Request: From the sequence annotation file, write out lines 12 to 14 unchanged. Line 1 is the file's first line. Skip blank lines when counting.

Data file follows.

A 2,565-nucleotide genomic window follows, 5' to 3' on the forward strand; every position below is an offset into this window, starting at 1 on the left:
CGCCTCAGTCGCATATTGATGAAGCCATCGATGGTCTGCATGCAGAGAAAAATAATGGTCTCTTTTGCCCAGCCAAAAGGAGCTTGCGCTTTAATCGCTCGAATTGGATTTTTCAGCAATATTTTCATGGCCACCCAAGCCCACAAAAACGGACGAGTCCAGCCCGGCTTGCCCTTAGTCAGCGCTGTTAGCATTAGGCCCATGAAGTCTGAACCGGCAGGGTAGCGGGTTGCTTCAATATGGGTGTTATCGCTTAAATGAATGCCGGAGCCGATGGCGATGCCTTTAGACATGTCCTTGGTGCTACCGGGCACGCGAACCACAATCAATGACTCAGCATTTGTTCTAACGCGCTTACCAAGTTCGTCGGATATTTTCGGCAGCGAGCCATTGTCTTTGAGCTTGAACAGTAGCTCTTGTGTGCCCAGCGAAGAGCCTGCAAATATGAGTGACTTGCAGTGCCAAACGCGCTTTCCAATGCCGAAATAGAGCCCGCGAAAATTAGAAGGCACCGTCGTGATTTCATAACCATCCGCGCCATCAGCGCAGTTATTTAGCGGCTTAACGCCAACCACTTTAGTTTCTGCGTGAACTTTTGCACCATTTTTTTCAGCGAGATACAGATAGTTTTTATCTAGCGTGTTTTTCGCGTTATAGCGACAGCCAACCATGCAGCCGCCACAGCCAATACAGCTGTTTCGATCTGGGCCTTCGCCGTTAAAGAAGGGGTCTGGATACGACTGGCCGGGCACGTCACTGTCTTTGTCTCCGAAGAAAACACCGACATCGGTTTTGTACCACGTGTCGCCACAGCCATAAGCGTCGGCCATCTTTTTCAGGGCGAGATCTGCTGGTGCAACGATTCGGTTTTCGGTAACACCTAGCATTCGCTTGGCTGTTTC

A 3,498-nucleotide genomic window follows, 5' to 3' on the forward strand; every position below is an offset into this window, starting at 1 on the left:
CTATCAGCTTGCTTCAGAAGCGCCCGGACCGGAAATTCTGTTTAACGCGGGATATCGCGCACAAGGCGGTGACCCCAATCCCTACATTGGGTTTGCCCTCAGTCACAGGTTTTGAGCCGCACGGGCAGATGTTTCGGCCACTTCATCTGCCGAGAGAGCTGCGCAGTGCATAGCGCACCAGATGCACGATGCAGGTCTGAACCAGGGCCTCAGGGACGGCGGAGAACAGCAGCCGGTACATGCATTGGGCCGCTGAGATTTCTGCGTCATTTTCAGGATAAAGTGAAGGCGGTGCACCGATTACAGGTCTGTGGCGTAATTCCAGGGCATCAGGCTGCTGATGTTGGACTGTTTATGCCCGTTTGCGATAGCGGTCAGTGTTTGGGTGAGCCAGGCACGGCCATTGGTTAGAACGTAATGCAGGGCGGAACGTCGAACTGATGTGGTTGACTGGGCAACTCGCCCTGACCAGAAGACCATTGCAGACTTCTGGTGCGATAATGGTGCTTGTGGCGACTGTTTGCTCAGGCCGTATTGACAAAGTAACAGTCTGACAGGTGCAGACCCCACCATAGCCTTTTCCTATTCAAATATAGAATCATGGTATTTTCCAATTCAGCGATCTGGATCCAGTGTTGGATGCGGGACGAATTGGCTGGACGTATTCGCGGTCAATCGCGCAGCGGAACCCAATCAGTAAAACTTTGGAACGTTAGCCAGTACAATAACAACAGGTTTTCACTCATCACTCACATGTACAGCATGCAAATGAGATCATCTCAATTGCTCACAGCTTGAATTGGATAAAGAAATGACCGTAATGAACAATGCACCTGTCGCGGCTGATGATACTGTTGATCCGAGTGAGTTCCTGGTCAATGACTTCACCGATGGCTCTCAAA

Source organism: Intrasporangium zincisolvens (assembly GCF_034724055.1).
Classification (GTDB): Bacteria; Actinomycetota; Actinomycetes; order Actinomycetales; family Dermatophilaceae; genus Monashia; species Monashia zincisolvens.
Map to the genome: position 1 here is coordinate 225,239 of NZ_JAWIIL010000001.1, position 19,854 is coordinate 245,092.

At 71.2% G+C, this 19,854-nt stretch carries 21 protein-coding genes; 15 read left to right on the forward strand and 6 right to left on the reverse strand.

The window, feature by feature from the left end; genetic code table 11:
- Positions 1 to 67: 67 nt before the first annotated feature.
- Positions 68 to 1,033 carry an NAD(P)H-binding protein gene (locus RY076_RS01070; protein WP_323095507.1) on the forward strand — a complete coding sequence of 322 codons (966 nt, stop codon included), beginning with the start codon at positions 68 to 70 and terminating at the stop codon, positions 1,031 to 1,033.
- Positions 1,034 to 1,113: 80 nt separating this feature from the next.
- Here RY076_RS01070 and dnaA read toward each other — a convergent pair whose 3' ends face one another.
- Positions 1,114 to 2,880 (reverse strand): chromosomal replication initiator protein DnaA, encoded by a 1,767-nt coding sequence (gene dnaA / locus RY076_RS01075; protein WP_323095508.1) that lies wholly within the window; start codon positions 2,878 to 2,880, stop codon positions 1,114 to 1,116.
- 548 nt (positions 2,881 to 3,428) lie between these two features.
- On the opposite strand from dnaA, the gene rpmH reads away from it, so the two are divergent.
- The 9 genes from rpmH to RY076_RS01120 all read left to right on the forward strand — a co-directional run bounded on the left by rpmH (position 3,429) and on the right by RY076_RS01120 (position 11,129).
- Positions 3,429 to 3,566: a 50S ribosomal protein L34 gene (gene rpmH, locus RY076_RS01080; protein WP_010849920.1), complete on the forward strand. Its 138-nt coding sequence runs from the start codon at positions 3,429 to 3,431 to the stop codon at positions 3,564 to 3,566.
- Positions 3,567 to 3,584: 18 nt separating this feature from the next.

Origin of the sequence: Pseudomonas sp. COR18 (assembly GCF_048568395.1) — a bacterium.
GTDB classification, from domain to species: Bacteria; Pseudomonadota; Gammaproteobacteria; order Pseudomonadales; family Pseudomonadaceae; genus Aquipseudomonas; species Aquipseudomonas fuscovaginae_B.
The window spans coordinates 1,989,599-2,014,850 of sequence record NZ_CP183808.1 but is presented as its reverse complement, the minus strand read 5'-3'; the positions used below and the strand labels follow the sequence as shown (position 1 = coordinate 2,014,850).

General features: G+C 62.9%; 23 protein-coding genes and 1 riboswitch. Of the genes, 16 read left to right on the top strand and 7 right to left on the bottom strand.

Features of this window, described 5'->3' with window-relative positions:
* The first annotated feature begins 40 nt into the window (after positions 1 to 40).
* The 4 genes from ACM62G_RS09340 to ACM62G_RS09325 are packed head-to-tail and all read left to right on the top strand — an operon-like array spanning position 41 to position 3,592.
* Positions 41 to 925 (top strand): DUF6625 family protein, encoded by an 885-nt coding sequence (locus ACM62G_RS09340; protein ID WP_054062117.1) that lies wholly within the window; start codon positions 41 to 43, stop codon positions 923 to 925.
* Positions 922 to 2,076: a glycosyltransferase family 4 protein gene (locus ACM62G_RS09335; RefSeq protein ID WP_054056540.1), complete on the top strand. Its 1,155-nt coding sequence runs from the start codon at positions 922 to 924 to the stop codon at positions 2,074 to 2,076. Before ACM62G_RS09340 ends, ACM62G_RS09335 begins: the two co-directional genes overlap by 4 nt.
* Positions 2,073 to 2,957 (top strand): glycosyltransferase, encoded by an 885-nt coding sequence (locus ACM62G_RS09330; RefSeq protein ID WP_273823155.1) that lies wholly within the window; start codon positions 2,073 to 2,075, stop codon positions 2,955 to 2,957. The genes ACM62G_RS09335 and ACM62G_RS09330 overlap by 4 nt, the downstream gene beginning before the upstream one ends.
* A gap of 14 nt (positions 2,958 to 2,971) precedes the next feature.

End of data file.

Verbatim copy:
- Positions 1,034 to 1,113: 80 nt separating this feature from the next.
- Here RY076_RS01070 and dnaA read toward each other — a convergent pair whose 3' ends face one another.
- Positions 1,114 to 2,880 (reverse strand): chromosomal replication initiator protein DnaA, encoded by a 1,767-nt coding sequence (gene dnaA / locus RY076_RS01075; protein WP_323095508.1) that lies wholly within the window; start codon positions 2,878 to 2,880, stop codon positions 1,114 to 1,116.